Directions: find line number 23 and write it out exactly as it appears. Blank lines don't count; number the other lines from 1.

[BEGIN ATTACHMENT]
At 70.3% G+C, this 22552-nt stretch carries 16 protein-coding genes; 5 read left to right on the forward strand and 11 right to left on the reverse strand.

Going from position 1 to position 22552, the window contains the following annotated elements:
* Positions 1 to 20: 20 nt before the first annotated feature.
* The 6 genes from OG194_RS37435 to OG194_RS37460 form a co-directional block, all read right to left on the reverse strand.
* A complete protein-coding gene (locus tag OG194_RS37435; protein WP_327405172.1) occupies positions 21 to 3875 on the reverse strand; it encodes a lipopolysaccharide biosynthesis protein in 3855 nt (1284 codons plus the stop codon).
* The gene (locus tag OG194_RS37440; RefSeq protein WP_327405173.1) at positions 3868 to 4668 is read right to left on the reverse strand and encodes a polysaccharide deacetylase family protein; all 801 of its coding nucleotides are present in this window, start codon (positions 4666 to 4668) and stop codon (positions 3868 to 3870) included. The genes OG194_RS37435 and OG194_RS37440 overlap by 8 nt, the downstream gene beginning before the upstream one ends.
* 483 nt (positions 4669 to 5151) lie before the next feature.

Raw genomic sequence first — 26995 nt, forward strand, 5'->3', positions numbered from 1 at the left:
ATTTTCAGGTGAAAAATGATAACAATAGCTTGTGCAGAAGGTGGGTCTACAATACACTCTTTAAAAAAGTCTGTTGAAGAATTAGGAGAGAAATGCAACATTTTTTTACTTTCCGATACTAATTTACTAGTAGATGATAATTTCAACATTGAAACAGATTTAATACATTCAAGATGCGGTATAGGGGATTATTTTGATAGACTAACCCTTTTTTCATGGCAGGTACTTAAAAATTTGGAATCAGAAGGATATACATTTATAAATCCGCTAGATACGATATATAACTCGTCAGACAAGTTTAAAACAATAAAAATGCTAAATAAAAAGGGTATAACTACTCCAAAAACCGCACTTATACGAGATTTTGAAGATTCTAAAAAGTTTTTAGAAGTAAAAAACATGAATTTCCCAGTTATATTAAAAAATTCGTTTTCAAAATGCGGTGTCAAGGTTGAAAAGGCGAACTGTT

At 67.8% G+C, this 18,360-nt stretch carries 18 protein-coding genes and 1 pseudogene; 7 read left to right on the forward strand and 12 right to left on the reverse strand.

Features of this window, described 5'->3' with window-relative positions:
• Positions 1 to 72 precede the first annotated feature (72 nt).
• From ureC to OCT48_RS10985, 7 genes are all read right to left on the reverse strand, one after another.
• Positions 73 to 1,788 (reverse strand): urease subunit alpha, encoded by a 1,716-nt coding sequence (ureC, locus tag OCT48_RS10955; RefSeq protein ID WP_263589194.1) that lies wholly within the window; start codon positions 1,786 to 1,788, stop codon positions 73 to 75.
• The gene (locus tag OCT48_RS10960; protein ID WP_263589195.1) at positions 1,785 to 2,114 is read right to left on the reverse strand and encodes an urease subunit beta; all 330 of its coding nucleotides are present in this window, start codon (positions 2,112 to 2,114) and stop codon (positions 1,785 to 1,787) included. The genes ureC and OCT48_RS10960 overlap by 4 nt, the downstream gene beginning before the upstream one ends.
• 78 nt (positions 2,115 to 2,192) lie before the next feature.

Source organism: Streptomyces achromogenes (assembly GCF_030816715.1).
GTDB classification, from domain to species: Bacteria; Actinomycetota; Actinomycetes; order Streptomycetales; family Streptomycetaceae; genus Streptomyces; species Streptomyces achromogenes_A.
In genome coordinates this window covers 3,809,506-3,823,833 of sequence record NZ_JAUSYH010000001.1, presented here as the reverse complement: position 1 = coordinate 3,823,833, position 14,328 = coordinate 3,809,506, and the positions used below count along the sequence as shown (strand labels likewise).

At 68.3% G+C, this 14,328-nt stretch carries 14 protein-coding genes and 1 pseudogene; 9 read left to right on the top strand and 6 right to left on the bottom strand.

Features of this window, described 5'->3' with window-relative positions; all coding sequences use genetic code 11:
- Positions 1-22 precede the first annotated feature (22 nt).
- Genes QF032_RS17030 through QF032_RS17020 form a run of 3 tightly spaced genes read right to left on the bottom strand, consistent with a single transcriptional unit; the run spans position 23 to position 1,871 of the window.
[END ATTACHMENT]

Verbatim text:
- Genes QF032_RS17030 through QF032_RS17020 form a run of 3 tightly spaced genes read right to left on the bottom strand, consistent with a single transcriptional unit; the run spans position 23 to position 1,871 of the window.